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Jersey, Channel Islands: The Seaside Vacation that Leaves a Lasting Impression

Jersey, Channel Islands: The Seaside Vacation that Leaves a Lasting Impression

The idea of a seaside vacation in the British Isles might be met with scepticism in some quarters but Jersey, Channel Islands changes the narrative with world class gastronomy, hospitality

November 7th, 2017

The idea of a seaside vacation in the British Isles might be met with scepticism in some quarters but Jersey, Channel Islands changes the narrative with world class gastronomy, hospitality and interesting heritage attractions. Our House of Coco Team of Eulanda and Omo Osagiede visited Jersey to experience this.

The rain hitting the windows, as our aircraft lifted off from London Gatwick, was a stern reminder of Autumn. Unsurprisingly, the weather followed us across the English Channel as we landed in Jersey, Channel Islands. Expecting blue skies for a weekend seaside vacation in Autumn would have been optimistic. Undeterred by the wet start, our spirits were high and our curiosity piqued.

“The island is quite small really. It’s just 9 by 5 (miles),” our cheery taxi driver explained as we drove from Jersey’s airport into Saint Helier where we had booked accommodation at The Club Hotel & Spa. Weaving through compact streets gave us an idea of the small size of the island, something the locals in Jersey like to point out to visitors.

The locals are also quick to highlight that regardless of wherever you are on the island, you are never too far from the sea. They weren’t exaggerating. Along the coastal road from the airport, we saw the sun peek through the grey skies and gently kiss the tidal range off Saint Aubin’s Bay.

Jersey (officially known as the Bailiwick of Jersey) is the largest of the Channel Islands, a self-governing archipelago which sits 14 miles off the northern coast of Normandy (France) and approximately 100 miles south of the coast of England. Street names are in French but the locals speak English and Jèrriais (a native language spoken by a tiny minority).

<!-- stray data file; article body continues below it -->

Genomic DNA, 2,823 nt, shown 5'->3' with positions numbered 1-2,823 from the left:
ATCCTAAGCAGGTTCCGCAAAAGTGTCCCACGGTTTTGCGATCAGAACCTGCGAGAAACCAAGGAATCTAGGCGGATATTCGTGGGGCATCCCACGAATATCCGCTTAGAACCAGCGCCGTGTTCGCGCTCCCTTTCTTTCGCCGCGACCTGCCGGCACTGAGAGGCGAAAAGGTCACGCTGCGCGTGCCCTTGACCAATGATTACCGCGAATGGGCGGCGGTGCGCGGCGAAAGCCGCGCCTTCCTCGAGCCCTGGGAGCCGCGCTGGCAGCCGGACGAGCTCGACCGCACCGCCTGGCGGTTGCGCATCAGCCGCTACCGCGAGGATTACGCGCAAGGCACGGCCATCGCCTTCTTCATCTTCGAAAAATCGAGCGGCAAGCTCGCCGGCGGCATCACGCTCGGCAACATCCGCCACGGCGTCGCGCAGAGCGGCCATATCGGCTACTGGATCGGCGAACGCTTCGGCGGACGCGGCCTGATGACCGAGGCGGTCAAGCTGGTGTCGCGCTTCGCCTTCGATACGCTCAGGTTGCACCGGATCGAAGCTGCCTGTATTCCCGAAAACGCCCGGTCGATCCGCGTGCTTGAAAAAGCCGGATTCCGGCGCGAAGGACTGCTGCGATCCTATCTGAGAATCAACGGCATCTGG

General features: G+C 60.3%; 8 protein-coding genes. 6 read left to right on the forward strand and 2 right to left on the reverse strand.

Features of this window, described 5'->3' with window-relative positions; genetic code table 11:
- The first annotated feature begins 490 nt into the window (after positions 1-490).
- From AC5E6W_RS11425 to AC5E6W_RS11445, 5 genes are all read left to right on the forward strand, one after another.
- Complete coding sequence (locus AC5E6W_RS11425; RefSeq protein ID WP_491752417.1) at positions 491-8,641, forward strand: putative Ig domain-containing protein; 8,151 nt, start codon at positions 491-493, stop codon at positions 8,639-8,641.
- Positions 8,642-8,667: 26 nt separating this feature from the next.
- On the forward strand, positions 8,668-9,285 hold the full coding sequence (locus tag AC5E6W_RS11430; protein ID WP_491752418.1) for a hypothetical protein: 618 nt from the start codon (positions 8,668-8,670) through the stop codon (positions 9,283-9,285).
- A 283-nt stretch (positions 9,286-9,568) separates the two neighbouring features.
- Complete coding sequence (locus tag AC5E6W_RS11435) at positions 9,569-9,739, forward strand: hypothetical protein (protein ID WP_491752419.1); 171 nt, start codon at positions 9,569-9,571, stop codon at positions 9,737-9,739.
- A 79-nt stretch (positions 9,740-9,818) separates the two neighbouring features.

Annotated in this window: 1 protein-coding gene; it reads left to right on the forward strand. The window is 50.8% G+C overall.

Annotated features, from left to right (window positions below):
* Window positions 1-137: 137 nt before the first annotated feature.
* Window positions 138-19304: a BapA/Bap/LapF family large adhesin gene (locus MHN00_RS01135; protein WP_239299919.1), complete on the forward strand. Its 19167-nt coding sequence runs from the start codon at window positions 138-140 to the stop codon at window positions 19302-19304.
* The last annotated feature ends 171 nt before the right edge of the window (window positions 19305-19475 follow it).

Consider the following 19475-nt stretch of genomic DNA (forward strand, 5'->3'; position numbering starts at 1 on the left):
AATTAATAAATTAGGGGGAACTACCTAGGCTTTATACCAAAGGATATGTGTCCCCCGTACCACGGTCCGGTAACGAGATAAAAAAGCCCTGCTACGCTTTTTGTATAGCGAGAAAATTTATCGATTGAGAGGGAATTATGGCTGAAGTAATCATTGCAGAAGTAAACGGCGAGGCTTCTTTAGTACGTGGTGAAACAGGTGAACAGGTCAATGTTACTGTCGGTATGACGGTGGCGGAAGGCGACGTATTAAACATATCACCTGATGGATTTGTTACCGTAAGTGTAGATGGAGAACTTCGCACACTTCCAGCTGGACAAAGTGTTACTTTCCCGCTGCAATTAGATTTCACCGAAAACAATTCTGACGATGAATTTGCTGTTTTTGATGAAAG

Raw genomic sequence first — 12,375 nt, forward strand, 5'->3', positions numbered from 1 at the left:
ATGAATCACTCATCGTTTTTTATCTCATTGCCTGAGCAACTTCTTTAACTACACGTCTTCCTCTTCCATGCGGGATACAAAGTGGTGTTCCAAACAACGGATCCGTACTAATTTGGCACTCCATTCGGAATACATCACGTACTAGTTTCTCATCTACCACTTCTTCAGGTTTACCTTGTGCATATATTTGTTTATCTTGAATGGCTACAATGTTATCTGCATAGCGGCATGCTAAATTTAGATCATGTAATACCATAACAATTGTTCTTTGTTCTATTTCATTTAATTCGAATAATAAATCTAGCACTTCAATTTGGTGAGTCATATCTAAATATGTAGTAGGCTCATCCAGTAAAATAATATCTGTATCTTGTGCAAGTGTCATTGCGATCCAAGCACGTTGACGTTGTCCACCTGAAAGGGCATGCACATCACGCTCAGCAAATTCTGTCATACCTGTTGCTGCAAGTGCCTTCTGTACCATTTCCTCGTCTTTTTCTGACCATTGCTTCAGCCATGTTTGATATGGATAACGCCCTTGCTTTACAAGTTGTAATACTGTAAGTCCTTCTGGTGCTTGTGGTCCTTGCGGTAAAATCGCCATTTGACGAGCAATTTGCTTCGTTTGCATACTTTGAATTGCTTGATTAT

Politically, Jersey is officially not a part of the United Kingdom and has its own legal and fiscal systems. However, the island depends on the British Crown for things like defence and international relations. In addition, although it is a European territory, it is not officially a member of the European Union. Pretty confusing right?

To further mix things up, the island was invaded by the Vikings in the 9th century, changed hands between the French and British, spawned an American colony (which later became New Jersey), and was occupied by the Germans during the Second World War. This patchwork of history provides an interesting backdrop for experiencing this seaside destination that leaves visitors with a lasting impression.

A ‘tasting safari’ of Jersey’s gastronomy

Jersey is perhaps best known for its status as a leading offshore financial centre. However stodgy or contentious that label might sound, it does nothing to diminish Jersey’s other attractions which include its beaches (Jersey has some of the cleanest water in the British Isles) and its world class gastronomy.